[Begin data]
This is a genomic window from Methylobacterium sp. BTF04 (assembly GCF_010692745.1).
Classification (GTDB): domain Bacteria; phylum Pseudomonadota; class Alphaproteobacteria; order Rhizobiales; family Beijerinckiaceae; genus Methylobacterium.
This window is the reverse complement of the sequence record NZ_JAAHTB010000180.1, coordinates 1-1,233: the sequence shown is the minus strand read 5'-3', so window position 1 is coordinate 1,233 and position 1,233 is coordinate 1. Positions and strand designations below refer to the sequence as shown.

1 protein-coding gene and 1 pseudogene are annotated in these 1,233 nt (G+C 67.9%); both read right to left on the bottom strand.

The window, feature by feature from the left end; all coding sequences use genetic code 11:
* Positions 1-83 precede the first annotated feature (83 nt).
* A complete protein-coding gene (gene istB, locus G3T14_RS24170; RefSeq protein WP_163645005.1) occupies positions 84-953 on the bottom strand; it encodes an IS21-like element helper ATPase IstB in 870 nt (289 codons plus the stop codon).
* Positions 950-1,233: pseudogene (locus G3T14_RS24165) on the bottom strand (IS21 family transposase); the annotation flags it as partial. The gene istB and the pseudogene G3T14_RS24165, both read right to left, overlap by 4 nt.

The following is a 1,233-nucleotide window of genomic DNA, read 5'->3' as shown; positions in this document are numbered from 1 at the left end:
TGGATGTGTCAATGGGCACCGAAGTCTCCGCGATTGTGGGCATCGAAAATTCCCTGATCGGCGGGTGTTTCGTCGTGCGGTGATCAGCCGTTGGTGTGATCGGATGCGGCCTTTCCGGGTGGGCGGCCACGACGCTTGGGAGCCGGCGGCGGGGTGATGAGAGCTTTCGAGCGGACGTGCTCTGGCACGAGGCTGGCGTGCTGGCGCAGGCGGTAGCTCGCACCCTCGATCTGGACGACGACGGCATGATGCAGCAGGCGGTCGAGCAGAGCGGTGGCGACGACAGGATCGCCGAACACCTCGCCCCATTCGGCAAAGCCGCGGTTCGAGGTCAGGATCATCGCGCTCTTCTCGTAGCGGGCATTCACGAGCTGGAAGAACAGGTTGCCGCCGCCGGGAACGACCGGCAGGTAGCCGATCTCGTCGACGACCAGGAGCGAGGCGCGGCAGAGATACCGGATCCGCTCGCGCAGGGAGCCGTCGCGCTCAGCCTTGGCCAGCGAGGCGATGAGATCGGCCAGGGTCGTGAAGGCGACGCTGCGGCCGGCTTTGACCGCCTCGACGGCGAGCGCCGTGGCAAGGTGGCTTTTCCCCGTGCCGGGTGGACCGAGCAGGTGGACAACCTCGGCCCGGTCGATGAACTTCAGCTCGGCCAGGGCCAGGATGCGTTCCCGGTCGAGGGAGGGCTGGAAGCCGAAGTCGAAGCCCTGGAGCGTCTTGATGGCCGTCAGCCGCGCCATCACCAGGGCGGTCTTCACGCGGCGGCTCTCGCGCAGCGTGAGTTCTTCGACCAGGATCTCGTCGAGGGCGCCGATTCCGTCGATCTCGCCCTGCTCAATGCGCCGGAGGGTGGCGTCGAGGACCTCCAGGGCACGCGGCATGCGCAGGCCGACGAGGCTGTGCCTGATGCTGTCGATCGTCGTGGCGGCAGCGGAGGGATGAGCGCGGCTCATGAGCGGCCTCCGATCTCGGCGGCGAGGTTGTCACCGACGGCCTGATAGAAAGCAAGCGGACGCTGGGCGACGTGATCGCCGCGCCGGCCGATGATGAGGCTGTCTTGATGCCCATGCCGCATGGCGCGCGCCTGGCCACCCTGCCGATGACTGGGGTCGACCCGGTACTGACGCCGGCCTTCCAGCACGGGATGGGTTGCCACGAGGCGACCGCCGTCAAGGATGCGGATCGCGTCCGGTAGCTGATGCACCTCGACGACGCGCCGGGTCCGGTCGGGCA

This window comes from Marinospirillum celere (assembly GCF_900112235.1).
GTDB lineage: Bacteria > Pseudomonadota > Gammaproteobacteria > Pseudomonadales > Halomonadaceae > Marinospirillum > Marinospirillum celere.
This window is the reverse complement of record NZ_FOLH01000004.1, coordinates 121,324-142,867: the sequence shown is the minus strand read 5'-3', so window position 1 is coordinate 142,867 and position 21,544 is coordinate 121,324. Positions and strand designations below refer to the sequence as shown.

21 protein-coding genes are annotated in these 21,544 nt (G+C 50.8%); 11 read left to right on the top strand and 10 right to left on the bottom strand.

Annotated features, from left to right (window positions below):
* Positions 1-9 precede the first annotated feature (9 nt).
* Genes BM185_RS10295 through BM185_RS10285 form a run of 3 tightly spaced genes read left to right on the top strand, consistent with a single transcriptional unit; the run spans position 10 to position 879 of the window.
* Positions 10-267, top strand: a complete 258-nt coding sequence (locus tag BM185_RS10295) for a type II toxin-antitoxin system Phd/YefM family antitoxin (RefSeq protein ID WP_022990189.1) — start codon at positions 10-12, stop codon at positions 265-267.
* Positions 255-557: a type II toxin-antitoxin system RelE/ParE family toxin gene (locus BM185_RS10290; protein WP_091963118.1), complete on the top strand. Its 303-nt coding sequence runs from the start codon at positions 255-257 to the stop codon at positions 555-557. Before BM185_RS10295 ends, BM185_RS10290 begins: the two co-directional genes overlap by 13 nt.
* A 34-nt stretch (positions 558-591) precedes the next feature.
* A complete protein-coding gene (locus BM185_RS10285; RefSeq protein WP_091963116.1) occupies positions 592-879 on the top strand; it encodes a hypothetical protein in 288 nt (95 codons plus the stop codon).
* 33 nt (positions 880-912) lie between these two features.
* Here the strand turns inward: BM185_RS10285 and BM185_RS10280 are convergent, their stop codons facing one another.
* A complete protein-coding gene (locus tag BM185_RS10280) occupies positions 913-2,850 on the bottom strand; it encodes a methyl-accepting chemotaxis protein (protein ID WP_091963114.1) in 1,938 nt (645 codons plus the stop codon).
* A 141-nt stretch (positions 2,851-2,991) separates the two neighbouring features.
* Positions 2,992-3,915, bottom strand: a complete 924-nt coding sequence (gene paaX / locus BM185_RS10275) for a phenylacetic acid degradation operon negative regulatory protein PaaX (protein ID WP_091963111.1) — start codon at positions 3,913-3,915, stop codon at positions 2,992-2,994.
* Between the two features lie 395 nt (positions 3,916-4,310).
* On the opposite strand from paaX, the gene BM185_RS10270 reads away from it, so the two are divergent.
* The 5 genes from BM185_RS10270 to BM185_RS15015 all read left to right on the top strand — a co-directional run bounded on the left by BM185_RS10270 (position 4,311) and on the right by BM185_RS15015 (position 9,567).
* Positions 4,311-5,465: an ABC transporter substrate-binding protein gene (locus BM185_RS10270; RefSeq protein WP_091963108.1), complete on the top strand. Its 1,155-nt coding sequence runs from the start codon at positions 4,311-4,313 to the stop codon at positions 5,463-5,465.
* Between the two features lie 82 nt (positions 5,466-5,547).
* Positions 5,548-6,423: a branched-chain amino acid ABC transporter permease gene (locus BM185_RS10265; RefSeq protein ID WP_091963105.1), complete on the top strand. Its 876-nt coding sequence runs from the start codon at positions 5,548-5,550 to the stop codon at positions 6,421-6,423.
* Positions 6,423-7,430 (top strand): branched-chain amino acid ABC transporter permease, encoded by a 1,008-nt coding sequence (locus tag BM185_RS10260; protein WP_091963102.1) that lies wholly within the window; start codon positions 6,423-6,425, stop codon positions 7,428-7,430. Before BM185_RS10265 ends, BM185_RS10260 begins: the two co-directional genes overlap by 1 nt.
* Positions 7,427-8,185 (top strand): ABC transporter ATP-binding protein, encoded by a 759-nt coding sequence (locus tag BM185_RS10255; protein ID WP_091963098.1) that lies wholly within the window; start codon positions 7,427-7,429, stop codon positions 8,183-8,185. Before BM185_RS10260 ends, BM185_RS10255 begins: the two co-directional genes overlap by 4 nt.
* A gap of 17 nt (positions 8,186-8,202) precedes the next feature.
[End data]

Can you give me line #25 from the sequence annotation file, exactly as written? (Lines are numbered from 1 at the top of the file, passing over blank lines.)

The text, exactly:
* A 141-nt stretch (positions 2,851-2,991) separates the two neighbouring features.